After a couple long days in Bangkok following a long sleepless flight we decided that today should be an easy day. With that in mind we were still up early and ate a quick breakfast before hailing a tuk-tuk. We were on a mission that led us to Wat Pho first thing in the morning.
Associated with the venerable temple is a massage school and we felt that we deserved a bit of pampering. Not that it is a spa experience, far from in fact when you consider a room full of beds side by side where dozens of people are getting massages but the training that the masseurs have received is impeccable. So we were literally the first through the door and soon we were being worked like dough. Thai massage is vigorous and they use every part of their body to work out the knots while apply most of their weight to the targeted areas. It was a little intense but afterwards I felt like I was walking on air. And for the bargain price of less than twenty dollars for an hour.
Loosened up, we wandered the temple complex with take up much of a block. Walk around the massive and stunningly beautiful reclining Buddha. Watch the girls practice their traditional Thai dancing. Try to dodge the other children who were in some kind of weekend class. Past the forest of tiled stupas and all of a sudden we were back on the street.
When I was in Bangkok four years ago we missed the Jim Thompson house despite it being a short walk from our hotel. When Francene suggested we go I agreed and after two failed negotiations with tuk-tuks we hopped a cab instead who agreed to run the meter. As it turned out the tuk-tuk drivers wanted three times as much as the metered taxi, something I had suspected but not to that degree.
The Jim Thompson house is actually six old Thai houses that he transported to the current site and married together to create a larger western style home with Thai style. While the home was pretty the grounds were amazing and his art collection extremely impressive. All of the art is of Asian origin and of that the majority is from southeast Asia. Aside from the art Jim Thompson is a notable figure in Thailand for his work on reviving the Thai way of weaving silk which, until his intervention, had slowly been dying out. His story ends in a mystery as he disappeared in the late 60s in Malaysia when he took a solitary walk and never returned. Authorities searched for him for years before giving up and his fate remains unknown.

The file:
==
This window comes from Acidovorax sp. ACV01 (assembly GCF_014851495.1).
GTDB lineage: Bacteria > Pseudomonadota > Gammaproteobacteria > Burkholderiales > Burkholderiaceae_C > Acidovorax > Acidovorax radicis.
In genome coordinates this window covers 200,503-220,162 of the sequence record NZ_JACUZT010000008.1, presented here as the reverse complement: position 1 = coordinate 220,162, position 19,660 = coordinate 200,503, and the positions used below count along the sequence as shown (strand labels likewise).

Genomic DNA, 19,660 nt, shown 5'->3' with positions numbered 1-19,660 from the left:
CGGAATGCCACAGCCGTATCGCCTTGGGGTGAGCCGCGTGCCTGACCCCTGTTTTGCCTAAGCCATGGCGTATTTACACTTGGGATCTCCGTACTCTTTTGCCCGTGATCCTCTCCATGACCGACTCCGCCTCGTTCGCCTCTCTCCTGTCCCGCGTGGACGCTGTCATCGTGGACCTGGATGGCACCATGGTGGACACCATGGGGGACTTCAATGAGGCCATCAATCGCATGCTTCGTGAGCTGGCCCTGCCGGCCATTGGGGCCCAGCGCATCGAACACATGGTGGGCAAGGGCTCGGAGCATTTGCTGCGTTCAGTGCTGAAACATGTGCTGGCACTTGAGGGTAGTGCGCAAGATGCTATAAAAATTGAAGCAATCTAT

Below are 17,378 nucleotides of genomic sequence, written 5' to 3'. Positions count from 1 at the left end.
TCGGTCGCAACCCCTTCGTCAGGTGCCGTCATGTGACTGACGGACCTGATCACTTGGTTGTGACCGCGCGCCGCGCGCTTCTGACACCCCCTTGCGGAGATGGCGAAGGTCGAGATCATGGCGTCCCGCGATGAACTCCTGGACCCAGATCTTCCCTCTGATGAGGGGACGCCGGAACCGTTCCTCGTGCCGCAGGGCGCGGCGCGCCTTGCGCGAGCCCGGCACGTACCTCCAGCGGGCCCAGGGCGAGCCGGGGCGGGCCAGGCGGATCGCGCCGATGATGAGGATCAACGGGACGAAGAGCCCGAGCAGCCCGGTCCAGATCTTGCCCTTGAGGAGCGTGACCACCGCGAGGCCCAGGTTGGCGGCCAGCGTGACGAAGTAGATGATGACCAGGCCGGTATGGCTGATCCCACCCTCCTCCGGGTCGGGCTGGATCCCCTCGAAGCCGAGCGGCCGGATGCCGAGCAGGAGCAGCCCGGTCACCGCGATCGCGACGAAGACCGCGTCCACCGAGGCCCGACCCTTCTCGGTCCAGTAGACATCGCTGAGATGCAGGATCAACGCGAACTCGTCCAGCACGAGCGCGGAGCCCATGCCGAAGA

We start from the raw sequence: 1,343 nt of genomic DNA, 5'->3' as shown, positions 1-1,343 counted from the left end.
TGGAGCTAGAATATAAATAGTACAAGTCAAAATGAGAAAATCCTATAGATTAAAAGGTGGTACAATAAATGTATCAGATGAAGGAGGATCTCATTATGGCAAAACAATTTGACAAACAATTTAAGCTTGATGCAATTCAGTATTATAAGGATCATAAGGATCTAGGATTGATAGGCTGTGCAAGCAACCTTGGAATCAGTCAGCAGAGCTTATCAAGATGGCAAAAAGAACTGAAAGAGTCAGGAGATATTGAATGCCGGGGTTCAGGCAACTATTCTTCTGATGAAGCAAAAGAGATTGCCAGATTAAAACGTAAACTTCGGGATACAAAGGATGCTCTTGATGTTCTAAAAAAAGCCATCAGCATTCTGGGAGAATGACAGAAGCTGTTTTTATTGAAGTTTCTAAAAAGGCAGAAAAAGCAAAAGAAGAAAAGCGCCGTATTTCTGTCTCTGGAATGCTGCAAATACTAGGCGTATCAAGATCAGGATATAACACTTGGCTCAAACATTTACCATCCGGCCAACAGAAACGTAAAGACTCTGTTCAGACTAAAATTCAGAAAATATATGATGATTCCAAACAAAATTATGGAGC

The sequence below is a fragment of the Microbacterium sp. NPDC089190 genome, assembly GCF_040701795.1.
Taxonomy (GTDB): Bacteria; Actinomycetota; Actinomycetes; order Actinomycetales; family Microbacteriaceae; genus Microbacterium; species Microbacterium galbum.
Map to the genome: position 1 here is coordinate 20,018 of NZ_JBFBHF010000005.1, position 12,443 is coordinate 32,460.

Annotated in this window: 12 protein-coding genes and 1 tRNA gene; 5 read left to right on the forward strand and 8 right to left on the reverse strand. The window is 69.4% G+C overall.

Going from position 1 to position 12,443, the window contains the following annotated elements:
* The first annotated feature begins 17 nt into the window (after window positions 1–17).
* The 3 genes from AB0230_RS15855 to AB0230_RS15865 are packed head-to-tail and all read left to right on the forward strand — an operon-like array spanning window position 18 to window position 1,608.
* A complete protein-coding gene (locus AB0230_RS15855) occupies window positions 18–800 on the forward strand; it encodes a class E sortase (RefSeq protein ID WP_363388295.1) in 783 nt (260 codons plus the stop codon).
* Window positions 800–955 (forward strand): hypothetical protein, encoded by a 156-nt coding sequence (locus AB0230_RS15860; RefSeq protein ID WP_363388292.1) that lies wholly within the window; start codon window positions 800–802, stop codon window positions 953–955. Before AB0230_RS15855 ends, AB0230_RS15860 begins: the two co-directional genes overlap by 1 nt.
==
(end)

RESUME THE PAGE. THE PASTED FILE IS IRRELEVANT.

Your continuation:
At this point it was getting hot so we decided to head back toward our hotel and find lunch. We decided to try another vegetarian restaurant we saw yesterday. It turned out to be a good choice because we has a wonderful meal and the staff was, probably unintentionally, quite funny. The kitchen is adjacent to the street and the chef kept calling out greetings to everyone who passed. She was clearly visible in the dining room and we really enjoyed her animated antics.
After eating we went in search of a duffel bag. On the way we came upon an old man selling amulets and charms. Francene couldn't resist and eventually she purchased a few despite the complete lack of a common language. Eventually we did find a duffle bag although it is bigger than we wanted it appears to be well made and the price was impossible to refuse.
Much of the rest of the afternoon we spent relaxing and we left the hotel only long enough to get dinner which was decent but ultimately unremarkable. The rest of the evening has been spent reviewing our pictures and contemplating how we will pack for our departure on Tuesday.
Pictured is a group of young men that I have come to think of as "the ice boys." From this storefront the grind ice which they bag and sent all over Bangkok by motorbike. There is always at least four of them there at all hours of the day though usually only two or three are working while the rest nap in the hammock or sit upstairs smoking. I suspect they own the business as I have yet to see anyone of apparent authority in their shop and we walk by a few times a day every day.
Fuji X-T1, Fujinon 56/f1.2R
56mm, f1.2, 1/125 sec @ 1000 ISO